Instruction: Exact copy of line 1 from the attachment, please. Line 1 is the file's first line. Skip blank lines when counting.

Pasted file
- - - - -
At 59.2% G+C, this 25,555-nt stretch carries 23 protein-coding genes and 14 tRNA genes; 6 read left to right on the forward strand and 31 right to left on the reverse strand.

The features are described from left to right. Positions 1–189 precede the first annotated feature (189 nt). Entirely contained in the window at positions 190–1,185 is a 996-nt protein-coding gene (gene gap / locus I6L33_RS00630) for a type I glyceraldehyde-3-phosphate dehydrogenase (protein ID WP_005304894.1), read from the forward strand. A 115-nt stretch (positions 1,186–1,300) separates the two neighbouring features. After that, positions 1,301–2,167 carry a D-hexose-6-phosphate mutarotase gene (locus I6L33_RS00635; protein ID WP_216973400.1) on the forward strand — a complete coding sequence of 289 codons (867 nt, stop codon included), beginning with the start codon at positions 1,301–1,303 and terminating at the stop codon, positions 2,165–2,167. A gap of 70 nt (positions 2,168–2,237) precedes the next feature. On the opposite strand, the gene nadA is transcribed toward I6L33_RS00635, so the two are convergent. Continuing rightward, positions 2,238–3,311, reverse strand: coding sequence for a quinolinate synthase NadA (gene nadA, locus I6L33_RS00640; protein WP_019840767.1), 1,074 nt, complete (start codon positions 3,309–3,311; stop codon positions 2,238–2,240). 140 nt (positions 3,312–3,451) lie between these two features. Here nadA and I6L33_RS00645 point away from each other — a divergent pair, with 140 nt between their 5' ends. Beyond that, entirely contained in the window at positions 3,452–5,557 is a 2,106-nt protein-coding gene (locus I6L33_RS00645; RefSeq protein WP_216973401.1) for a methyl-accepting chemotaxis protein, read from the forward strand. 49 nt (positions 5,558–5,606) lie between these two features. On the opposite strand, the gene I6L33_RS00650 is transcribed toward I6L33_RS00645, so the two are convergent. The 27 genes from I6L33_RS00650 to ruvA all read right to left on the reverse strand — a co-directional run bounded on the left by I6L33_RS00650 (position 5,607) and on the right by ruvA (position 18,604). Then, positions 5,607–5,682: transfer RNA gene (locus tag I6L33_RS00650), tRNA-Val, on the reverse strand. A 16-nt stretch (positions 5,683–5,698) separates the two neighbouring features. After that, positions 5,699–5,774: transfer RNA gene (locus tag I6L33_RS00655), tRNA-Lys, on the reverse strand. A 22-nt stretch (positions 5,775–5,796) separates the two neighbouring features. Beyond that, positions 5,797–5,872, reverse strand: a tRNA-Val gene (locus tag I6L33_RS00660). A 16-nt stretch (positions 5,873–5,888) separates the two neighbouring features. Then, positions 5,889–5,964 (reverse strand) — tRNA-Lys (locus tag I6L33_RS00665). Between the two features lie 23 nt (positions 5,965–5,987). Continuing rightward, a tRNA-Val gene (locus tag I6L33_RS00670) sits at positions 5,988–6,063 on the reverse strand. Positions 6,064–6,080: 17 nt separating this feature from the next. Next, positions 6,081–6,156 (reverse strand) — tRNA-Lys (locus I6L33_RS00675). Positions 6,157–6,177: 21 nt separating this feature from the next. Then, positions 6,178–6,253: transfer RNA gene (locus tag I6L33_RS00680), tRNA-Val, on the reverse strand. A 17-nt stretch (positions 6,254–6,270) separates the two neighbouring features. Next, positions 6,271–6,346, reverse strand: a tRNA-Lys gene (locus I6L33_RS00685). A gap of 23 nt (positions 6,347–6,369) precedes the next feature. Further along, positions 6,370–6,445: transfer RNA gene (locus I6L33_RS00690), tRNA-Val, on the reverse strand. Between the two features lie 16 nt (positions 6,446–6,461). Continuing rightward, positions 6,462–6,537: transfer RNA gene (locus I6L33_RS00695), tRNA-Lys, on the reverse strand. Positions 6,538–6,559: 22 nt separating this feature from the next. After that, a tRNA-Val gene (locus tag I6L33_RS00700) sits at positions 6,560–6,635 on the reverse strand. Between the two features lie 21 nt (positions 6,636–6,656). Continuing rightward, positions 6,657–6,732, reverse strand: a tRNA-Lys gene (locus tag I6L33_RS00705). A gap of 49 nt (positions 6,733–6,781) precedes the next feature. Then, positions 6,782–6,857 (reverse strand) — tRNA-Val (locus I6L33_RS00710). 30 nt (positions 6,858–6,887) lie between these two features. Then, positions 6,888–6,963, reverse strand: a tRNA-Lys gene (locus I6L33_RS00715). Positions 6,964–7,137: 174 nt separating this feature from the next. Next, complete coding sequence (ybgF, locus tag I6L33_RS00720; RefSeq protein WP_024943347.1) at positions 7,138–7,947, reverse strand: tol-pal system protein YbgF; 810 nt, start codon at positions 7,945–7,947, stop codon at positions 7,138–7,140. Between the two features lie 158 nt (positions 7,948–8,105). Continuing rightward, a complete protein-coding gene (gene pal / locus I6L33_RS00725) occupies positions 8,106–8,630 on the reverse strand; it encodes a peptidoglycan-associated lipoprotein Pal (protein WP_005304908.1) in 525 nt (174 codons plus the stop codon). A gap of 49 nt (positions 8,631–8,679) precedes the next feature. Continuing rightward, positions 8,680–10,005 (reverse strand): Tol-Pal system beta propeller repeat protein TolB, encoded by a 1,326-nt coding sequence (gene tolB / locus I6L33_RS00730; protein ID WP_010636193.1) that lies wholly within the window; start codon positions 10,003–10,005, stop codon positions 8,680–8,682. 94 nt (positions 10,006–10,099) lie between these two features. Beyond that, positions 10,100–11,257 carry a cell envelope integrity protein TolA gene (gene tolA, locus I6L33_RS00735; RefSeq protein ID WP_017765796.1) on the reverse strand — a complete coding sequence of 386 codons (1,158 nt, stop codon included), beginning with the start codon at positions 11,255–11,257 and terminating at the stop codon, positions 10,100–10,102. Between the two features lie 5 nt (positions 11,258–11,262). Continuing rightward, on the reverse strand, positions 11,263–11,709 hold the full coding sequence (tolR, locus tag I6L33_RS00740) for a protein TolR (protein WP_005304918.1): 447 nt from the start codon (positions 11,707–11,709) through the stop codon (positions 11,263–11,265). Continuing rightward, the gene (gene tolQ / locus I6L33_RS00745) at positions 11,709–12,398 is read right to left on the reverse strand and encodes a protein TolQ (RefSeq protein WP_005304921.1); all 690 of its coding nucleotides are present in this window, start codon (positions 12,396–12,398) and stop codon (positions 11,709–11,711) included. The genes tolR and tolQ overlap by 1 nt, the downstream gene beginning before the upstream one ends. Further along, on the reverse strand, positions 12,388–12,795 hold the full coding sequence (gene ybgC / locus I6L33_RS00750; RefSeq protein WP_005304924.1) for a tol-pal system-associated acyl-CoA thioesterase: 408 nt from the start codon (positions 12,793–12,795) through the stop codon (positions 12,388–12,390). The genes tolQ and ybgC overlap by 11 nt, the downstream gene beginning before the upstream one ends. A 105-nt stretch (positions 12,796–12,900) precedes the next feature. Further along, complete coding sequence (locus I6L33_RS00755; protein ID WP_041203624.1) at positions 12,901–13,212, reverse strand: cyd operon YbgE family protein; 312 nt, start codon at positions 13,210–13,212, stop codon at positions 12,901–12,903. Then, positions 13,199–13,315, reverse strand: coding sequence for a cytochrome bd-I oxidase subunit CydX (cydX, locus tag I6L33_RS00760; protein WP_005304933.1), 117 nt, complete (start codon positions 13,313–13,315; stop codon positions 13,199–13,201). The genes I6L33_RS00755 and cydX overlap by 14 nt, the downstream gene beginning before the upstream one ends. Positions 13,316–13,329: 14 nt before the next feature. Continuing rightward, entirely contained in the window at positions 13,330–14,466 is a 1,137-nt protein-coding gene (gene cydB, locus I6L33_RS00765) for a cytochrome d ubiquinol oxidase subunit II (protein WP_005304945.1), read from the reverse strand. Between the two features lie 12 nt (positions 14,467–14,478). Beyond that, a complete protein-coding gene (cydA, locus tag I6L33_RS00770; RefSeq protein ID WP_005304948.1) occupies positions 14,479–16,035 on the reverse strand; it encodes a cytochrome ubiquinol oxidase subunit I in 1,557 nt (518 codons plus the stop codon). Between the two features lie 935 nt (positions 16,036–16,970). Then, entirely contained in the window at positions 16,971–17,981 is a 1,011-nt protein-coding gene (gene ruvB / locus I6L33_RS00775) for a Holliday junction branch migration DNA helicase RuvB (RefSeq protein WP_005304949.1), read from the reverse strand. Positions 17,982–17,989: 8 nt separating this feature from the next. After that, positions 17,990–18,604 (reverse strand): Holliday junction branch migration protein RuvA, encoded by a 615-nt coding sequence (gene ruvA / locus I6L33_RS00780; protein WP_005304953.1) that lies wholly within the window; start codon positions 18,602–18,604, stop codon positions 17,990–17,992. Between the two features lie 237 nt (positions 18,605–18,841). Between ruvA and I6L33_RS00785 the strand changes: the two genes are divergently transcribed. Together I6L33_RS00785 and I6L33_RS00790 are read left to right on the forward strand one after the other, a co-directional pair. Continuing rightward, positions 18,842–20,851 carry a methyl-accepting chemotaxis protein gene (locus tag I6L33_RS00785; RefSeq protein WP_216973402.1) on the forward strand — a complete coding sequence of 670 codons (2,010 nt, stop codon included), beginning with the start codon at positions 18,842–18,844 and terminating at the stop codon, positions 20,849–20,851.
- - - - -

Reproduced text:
At 59.2% G+C, this 25,555-nt stretch carries 23 protein-coding genes and 14 tRNA genes; 6 read left to right on the forward strand and 31 right to left on the reverse strand.